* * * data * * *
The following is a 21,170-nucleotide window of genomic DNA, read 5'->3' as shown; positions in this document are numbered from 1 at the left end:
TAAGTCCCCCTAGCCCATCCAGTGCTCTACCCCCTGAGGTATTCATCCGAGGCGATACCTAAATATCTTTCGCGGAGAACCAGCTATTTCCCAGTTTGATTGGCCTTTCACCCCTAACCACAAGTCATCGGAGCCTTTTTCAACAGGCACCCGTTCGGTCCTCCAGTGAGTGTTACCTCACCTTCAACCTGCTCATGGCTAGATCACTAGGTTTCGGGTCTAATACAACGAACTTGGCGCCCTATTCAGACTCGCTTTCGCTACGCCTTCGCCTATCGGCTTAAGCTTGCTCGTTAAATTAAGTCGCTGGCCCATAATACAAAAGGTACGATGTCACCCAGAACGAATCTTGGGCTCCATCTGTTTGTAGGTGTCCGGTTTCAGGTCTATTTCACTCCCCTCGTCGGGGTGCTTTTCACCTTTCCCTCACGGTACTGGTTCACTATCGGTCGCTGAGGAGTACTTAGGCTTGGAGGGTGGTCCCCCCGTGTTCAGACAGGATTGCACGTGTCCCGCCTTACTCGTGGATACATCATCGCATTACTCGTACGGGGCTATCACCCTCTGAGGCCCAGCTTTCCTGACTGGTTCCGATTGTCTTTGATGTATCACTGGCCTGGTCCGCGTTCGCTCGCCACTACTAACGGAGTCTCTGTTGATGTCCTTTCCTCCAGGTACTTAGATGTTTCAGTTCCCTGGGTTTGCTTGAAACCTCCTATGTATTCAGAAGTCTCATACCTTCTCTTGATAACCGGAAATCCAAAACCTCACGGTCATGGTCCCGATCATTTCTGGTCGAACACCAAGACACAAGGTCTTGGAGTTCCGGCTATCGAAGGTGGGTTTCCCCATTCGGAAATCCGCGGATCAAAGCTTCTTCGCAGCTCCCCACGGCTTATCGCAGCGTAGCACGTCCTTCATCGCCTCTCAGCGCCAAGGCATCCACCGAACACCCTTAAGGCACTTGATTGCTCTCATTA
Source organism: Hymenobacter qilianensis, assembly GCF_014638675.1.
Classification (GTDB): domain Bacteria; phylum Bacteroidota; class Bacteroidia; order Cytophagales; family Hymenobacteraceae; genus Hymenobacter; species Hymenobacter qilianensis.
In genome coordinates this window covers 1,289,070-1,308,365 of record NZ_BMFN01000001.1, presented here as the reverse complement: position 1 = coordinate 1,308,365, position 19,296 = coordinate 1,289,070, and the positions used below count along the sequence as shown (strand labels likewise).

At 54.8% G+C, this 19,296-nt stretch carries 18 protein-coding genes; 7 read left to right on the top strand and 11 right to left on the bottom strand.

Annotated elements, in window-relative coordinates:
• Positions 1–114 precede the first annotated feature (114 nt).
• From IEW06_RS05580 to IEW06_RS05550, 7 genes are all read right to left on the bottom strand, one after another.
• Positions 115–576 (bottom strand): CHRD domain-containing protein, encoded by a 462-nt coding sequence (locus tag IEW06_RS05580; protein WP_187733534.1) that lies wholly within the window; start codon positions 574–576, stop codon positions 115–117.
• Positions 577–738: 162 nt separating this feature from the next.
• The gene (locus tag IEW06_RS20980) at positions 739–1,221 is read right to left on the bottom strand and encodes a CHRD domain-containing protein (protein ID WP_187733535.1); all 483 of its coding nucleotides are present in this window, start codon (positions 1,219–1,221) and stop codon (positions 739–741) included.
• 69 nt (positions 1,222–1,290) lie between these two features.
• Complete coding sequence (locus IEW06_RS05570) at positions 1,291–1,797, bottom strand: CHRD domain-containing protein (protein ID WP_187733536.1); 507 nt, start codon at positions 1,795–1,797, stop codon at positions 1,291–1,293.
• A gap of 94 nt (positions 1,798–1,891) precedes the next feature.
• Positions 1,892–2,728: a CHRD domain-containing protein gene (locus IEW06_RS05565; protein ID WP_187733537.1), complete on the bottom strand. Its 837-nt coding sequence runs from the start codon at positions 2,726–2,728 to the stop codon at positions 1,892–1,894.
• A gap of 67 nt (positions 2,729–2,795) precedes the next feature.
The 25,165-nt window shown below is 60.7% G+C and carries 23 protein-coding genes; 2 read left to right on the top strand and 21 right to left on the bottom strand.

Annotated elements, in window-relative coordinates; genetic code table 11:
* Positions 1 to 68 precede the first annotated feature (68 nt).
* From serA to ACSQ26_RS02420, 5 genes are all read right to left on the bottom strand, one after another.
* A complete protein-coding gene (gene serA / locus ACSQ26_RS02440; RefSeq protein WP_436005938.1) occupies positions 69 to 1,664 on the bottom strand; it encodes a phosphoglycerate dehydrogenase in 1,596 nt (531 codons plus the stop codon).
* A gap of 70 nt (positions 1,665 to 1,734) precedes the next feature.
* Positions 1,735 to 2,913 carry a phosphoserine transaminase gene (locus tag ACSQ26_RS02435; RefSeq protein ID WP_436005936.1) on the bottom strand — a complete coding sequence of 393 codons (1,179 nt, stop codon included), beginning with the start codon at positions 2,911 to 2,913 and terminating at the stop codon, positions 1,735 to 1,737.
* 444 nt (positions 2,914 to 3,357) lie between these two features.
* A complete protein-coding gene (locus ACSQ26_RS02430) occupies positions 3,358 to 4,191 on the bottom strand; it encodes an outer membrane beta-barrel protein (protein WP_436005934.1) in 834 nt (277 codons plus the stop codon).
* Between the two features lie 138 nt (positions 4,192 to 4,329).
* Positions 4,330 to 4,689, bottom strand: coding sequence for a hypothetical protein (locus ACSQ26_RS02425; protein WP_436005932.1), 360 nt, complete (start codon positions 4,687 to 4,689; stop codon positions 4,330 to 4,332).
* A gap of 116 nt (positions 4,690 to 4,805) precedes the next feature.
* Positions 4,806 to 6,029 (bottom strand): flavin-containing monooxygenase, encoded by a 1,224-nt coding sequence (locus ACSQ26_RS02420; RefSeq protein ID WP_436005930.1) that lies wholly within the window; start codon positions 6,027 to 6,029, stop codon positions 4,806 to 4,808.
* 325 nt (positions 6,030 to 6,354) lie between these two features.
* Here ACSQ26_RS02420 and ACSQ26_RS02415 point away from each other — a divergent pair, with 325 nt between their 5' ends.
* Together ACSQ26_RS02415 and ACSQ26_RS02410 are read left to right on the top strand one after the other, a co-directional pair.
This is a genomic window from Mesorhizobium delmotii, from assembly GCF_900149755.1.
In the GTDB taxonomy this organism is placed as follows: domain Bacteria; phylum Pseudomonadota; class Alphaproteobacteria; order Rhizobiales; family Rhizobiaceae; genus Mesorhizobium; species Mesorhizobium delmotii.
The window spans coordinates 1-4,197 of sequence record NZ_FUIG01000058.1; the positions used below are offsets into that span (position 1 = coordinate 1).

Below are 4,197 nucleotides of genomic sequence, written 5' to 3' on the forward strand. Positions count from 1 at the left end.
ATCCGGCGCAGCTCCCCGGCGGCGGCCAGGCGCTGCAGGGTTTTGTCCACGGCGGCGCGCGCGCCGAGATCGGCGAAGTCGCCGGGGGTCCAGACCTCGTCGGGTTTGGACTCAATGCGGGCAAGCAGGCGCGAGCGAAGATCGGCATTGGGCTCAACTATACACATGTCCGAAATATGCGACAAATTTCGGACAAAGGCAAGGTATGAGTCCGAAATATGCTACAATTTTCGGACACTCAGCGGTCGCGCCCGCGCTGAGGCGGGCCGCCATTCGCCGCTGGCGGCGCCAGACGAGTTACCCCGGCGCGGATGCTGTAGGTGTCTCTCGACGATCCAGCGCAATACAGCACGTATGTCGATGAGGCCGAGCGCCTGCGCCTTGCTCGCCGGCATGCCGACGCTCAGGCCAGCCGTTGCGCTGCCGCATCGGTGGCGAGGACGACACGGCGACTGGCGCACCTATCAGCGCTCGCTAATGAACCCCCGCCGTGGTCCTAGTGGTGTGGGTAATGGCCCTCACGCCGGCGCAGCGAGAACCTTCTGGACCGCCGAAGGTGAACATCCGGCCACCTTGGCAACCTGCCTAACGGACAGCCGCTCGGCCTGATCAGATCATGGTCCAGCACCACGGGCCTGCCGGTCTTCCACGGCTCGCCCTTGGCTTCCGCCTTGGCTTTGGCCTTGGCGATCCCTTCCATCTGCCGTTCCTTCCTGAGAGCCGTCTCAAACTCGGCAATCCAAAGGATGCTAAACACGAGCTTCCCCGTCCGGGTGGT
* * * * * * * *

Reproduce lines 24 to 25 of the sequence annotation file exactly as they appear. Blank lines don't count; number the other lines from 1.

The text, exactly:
* Positions 1,735 to 2,913 carry a phosphoserine transaminase gene (locus tag ACSQ26_RS02435; RefSeq protein ID WP_436005936.1) on the bottom strand — a complete coding sequence of 393 codons (1,179 nt, stop codon included), beginning with the start codon at positions 2,911 to 2,913 and terminating at the stop codon, positions 1,735 to 1,737.
* 444 nt (positions 2,914 to 3,357) lie between these two features.